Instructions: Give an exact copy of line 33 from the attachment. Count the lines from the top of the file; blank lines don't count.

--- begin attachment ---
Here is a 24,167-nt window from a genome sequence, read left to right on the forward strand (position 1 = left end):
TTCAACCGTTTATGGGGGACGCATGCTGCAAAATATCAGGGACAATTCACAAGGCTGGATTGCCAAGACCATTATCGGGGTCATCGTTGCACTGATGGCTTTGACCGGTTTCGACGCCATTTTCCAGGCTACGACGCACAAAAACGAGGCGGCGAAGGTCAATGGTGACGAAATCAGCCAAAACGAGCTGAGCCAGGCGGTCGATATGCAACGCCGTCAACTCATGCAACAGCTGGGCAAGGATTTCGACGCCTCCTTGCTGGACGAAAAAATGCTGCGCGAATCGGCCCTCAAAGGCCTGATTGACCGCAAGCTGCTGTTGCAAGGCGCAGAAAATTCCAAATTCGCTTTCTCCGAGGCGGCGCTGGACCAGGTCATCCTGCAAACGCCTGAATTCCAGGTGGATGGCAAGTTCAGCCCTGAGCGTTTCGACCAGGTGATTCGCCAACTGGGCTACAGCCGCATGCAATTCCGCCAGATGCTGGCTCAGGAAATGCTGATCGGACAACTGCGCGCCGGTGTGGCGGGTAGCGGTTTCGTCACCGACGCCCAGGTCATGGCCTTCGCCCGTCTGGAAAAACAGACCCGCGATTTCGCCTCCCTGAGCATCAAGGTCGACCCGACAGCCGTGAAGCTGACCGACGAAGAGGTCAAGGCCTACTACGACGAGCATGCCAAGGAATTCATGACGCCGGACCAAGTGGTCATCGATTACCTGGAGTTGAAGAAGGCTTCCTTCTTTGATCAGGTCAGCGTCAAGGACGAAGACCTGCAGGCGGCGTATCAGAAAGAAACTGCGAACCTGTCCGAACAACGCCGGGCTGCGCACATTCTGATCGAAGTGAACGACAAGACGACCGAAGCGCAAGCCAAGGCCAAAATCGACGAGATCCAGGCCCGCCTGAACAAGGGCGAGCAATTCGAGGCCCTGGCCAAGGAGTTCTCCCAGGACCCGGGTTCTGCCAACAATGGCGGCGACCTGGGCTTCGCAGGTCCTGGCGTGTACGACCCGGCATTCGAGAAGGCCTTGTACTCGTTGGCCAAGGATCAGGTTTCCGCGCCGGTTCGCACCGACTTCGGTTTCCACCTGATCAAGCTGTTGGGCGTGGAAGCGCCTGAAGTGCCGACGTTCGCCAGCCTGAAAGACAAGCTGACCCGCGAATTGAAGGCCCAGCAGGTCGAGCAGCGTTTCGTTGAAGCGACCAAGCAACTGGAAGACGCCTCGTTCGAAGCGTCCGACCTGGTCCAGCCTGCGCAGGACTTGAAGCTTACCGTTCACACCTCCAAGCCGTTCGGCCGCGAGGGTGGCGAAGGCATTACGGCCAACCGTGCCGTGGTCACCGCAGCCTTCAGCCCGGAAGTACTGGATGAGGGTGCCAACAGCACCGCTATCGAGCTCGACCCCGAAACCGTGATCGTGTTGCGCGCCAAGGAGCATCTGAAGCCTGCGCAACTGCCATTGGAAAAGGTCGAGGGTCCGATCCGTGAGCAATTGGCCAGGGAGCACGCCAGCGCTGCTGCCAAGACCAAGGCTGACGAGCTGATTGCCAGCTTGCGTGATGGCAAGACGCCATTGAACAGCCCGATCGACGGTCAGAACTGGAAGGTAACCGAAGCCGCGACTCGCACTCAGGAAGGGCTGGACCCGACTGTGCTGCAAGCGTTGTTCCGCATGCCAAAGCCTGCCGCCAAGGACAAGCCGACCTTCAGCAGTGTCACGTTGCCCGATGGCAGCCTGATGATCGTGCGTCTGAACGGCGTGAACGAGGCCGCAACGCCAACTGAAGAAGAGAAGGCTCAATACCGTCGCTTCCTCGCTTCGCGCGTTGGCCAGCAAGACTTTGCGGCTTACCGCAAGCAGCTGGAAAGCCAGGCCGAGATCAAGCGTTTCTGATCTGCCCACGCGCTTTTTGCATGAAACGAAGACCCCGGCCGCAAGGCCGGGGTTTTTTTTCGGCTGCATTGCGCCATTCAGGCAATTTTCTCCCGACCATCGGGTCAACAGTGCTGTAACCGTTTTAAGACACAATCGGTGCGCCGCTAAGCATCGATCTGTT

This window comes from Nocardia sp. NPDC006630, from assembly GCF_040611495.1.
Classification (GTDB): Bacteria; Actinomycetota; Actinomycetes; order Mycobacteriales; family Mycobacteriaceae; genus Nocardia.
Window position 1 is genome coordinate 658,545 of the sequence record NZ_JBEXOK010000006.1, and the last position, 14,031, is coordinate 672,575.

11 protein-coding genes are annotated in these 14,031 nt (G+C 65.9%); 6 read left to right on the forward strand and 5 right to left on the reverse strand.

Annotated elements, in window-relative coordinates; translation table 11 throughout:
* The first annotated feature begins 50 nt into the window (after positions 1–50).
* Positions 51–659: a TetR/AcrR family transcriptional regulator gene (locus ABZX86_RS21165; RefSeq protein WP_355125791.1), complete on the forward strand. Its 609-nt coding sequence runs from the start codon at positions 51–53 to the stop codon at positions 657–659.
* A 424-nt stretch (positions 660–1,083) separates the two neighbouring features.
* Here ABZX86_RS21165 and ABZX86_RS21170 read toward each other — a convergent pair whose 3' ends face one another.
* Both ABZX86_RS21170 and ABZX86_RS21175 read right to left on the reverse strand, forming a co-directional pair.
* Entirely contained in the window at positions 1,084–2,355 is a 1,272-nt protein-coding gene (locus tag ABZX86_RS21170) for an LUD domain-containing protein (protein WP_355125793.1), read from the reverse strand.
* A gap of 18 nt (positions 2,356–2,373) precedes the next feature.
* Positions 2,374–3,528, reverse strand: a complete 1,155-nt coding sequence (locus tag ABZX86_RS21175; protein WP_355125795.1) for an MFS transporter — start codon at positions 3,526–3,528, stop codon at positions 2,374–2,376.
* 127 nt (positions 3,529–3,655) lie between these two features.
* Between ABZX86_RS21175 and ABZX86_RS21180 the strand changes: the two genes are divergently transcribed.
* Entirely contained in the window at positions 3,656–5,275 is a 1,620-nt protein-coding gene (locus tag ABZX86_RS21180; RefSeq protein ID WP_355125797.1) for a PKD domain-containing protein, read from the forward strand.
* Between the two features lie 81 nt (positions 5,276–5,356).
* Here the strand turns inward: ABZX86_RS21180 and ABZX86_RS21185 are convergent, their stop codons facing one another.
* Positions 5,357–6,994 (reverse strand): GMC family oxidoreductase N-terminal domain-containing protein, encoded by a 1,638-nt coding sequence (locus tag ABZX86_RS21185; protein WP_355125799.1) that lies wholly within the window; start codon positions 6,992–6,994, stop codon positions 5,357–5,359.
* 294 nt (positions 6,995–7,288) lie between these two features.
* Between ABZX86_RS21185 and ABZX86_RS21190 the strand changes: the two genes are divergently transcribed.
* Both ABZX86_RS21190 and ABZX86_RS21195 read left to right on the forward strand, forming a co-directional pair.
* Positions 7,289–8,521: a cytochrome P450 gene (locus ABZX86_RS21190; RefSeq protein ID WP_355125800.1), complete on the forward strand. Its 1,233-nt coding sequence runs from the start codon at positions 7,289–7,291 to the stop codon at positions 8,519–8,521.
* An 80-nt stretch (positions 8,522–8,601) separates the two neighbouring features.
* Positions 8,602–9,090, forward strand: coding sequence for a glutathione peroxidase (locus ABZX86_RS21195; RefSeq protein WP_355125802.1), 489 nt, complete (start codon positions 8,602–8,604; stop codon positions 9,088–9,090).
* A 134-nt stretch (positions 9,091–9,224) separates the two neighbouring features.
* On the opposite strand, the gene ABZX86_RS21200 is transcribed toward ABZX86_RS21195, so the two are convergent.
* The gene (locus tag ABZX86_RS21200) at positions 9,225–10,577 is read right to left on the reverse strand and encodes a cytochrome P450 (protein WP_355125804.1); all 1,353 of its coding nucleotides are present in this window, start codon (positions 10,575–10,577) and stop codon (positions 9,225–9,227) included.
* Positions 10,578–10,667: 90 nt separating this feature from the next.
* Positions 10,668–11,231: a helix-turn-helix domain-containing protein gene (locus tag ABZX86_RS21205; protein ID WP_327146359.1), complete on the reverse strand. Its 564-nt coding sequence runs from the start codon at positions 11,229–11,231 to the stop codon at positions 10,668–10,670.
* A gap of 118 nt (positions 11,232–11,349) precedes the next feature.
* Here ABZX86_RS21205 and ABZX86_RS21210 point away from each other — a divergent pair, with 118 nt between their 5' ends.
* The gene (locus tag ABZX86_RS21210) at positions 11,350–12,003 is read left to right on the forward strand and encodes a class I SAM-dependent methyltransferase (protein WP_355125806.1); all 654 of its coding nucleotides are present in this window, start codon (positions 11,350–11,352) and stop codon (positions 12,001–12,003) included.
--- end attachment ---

* A gap of 118 nt (positions 11,232–11,349) precedes the next feature.